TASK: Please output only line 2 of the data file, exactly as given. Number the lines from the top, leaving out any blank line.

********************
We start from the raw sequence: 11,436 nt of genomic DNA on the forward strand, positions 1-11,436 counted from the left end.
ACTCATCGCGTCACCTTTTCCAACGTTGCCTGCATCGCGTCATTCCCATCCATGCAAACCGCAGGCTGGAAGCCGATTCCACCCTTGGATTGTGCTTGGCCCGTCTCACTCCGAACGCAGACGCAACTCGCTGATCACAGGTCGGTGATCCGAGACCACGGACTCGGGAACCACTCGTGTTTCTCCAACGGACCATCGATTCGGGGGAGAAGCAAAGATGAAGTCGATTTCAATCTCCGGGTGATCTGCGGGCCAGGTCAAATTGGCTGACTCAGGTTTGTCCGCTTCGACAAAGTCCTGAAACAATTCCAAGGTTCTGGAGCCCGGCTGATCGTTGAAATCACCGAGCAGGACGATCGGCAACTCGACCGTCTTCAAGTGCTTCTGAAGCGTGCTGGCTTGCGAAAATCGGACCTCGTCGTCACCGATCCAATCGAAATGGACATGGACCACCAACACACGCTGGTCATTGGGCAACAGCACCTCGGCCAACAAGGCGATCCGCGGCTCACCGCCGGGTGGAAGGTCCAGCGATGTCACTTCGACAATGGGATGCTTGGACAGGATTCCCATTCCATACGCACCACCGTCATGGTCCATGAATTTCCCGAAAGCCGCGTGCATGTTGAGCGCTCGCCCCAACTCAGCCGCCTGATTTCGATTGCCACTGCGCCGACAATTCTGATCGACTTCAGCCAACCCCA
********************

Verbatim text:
ACTCATCGCGTCACCTTTTCCAACGTTGCCTGCATCGCGTCATTCCCATCCATGCAAACCGCAGGCTGGAAGCCGATTCCACCCTTGGATTGTGCTTGGCCCGTCTCACTCCGAACGCAGACGCAACTCGCTGATCACAGGTCGGTGATCCGAGACCACGGACTCGGGAACCACTCGTGTTTCTCCAACGGACCATCGATTCGGGGGAGAAGCAAAGATGAAGTCGATTTCAATCTCCGGGTGATCTGCGGGCCAGGTCAAATTGGCTGACTCAGGTTTGTCCGCTTCGACAAAGTCCTGAAACAATTCCAAGGTTCTGGAGCCCGGCTGATCGTTGAAATCACCGAGCAGGACGATCGGCAACTCGACCGTCTTCAAGTGCTTCTGAAGCGTGCTGGCTTGCGAAAATCGGACCTCGTCGTCACCGATCCAATCGAAATGGACATGGACCACCAACACACGCTGGTCATTGGGCAACAGCACCTCGGCCAACAAGGCGATCCGCGGCTCACCGCCGGGTGGAAGGTCCAGCGATGTCACTTCGACAATGGGATGCTTGGACAGGATTCCCATTCCATACGCACCACCGTCATGGTCCATGAATTTCCCGAAAGCCGCGTGCATGTTGAGCGCTCGCCCCAACTCAGCCGCCTGATTTCGATTGCCACTGCGCCGACAATTCTGATCGACTTCAGCCAACCCCA